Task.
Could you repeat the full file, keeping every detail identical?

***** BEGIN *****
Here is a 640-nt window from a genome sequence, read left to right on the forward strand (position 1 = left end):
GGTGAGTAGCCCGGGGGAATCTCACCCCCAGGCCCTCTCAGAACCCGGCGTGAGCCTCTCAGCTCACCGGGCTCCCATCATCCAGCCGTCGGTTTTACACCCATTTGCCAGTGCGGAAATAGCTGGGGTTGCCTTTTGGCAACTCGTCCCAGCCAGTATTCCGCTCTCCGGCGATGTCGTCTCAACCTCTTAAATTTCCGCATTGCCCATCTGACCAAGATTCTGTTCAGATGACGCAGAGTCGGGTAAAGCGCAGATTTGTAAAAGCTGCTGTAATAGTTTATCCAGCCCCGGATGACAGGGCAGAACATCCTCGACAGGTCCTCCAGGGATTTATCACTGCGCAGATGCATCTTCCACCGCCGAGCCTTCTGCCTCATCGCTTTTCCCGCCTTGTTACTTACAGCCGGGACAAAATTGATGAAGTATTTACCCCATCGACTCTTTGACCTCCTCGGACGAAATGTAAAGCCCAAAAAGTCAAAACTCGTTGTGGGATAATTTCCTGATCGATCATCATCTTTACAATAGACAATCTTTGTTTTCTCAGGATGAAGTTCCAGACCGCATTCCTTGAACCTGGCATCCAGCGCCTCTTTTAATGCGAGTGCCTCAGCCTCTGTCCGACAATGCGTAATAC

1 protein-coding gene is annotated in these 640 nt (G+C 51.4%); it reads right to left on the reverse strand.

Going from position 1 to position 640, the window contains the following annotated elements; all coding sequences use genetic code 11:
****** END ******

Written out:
Here is a 640-nt window from a genome sequence, read left to right on the forward strand (position 1 = left end):
GGTGAGTAGCCCGGGGGAATCTCACCCCCAGGCCCTCTCAGAACCCGGCGTGAGCCTCTCAGCTCACCGGGCTCCCATCATCCAGCCGTCGGTTTTACACCCATTTGCCAGTGCGGAAATAGCTGGGGTTGCCTTTTGGCAACTCGTCCCAGCCAGTATTCCGCTCTCCGGCGATGTCGTCTCAACCTCTTAAATTTCCGCATTGCCCATCTGACCAAGATTCTGTTCAGATGACGCAGAGTCGGGTAAAGCGCAGATTTGTAAAAGCTGCTGTAATAGTTTATCCAGCCCCGGATGACAGGGCAGAACATCCTCGACAGGTCCTCCAGGGATTTATCACTGCGCAGATGCATCTTCCACCGCCGAGCCTTCTGCCTCATCGCTTTTCCCGCCTTGTTACTTACAGCCGGGACAAAATTGATGAAGTATTTACCCCATCGACTCTTTGACCTCCTCGGACGAAATGTAAAGCCCAAAAAGTCAAAACTCGTTGTGGGATAATTTCCTGATCGATCATCATCTTTACAATAGACAATCTTTGTTTTCTCAGGATGAAGTTCCAGACCGCATTCCTTGAACCTGGCATCCAGCGCCTCTTTTAATGCGAGTGCCTCAGCCTCTGTCCGACAATGCGTAATAC

1 protein-coding gene is annotated in these 640 nt (G+C 51.4%); it reads right to left on the reverse strand.

Going from position 1 to position 640, the window contains the following annotated elements; all coding sequences use genetic code 11: